Receiver-Assigned CDMA in Wireless Sensor Networks

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Virginia Tech

A new class of Wireless Sensor Networks (WSNs) is emerging within the Internet of Things (IoT) that features extremely high node density, low data rates per node, and high network dependability. Applications such as industrial IoT, factory automation, vehicular networks, aviation, spacecraft and others will soon feature hundreds of low power, low data rate (1-15 kbps) wireless sensor nodes within a limited spatial environment.

Existing Medium Access Control (MAC) layer protocols, namely IEEE 802.15.4, may not be suitable for highly dense, low rate networks. A new MAC protocol has been proposed that supports a Receiver-Assigned Code Division Multiple Access (RA-CDMA) physical (PHY) layer multiple access technique, which may enable higher network scalability while maintaining performance and contributing additional robustness.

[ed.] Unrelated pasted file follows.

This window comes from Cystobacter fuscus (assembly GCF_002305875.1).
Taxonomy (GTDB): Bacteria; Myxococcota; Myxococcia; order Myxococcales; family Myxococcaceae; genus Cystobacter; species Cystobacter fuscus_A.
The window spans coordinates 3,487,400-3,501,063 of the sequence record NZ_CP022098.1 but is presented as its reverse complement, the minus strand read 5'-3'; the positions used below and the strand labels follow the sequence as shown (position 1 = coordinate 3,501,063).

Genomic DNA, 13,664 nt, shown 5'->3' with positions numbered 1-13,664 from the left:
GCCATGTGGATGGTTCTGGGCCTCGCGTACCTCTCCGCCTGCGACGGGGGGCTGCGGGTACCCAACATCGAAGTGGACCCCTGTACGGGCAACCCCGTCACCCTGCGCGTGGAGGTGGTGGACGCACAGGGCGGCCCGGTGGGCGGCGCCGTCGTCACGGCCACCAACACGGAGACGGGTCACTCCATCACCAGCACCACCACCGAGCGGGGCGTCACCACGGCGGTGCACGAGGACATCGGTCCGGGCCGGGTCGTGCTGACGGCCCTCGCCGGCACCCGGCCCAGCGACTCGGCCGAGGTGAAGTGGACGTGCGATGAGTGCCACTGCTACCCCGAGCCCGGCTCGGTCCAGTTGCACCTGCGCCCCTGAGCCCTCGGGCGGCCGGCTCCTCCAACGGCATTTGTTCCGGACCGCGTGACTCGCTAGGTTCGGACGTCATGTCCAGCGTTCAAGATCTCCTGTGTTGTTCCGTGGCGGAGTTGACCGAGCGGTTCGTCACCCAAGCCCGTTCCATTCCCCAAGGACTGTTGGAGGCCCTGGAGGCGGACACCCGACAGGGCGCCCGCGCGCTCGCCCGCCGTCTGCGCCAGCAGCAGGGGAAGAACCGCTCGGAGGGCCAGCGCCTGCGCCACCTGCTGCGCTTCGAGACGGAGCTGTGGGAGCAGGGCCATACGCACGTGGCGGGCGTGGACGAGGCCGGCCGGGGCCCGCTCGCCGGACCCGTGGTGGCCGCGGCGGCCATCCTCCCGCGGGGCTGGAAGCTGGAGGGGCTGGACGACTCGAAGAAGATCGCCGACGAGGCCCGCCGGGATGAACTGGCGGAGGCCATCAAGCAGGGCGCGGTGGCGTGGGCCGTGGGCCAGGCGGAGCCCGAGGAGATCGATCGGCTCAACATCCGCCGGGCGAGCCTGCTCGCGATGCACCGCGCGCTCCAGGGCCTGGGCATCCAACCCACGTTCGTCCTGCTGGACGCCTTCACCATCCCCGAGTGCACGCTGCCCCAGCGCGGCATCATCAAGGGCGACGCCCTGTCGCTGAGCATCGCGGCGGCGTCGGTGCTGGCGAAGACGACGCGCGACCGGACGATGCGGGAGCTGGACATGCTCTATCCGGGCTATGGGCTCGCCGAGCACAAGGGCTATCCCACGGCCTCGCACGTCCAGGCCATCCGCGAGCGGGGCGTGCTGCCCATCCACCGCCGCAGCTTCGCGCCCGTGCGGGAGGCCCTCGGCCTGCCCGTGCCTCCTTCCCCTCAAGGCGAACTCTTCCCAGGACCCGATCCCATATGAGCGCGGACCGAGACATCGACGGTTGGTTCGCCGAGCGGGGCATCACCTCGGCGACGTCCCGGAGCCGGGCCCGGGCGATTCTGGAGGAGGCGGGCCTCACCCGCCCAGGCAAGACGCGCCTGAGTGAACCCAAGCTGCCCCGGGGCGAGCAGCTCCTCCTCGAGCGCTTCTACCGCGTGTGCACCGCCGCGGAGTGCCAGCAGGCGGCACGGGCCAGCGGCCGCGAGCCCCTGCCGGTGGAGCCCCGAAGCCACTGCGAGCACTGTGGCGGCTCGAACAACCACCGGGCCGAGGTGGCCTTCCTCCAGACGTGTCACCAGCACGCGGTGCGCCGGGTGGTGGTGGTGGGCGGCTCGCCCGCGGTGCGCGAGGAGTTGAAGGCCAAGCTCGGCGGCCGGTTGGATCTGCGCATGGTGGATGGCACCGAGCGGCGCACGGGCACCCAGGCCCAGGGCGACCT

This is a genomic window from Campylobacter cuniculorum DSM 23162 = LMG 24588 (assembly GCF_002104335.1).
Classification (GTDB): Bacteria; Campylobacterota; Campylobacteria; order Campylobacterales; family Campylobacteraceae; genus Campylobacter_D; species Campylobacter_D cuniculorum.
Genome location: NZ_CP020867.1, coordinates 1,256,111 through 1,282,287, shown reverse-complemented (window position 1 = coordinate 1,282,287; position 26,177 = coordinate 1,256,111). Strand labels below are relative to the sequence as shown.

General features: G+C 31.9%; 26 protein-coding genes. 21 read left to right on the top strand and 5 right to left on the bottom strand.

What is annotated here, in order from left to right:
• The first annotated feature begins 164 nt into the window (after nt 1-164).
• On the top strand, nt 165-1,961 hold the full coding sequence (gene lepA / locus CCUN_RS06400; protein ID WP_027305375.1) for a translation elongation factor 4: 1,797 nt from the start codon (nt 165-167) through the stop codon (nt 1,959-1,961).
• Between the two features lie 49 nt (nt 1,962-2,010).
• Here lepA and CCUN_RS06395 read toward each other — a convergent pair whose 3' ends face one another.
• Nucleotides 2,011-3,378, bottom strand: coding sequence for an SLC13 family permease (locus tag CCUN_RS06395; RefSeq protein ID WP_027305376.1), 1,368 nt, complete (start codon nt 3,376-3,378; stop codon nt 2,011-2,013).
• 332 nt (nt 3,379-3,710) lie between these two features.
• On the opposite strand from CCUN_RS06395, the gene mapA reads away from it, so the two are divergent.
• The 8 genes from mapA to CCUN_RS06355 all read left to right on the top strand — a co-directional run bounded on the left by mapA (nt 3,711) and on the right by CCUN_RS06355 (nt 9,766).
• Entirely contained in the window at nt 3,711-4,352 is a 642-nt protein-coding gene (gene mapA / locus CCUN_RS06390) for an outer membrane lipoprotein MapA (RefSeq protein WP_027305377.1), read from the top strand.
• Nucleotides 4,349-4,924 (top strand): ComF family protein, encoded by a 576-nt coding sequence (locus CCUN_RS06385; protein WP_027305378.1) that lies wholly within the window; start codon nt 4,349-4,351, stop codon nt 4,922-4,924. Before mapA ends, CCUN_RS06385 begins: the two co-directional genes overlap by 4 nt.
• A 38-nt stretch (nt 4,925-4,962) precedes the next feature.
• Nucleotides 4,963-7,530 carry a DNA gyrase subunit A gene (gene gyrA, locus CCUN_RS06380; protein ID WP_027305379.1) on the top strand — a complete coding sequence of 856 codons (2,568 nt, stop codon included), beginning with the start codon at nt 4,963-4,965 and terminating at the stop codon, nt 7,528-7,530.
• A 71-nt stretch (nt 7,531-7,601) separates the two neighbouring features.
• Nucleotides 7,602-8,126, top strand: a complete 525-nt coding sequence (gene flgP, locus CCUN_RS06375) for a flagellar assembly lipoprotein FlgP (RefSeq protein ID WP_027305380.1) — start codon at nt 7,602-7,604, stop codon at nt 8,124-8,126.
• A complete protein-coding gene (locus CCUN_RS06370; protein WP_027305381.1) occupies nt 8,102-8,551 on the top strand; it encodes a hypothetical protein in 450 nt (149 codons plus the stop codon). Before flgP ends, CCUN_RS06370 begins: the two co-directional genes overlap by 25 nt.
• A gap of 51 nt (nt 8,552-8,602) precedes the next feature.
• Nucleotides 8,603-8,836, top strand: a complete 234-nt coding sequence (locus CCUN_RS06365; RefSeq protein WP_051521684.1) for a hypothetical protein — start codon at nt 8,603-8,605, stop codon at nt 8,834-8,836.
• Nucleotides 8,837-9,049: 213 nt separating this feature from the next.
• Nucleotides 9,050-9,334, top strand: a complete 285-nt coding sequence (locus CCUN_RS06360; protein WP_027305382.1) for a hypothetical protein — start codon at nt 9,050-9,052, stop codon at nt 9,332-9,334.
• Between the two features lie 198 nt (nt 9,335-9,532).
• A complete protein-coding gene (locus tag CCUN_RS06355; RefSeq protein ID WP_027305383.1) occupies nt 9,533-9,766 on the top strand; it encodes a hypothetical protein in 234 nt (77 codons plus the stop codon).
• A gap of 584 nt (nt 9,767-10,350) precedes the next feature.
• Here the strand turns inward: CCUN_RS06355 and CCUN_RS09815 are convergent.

This thesis presents a comparison of the contention mechanisms of IEEE 802.15.4 non- beacon enabled mode and RA-CDMA along with a Matlab simulation framework used for end-to-end simulations of the protocols. Simulations suggest that IEEE 802.15.4 networks begin to break down in terms of throughput, latency, and delivery ratio at a relatively low overall traffic rate compared to RA-CDMA networks. Results show that networks using the proposed RA-CDMA multiple access can support node densities on the order of two to three times higher than IEEE 802.15.4 within the same bandwidth.

Furthermore, features of a new MAC layer protocol are proposed that is optimized for RA-CDMA, which could further improve network performance over IEEE 802.15.4. The protocol's simple and lightweight design eliminates significant overhead compared to other protocols while meeting performance requirements, and could further enable the deployment of RA-CDMA WSNs.

Wireless Sensor Networks, Medium Access Control, MAC, Receiver Assigned Code Division Multiple Access, RA-CDMA, IEEE 802.15.4, Zigbee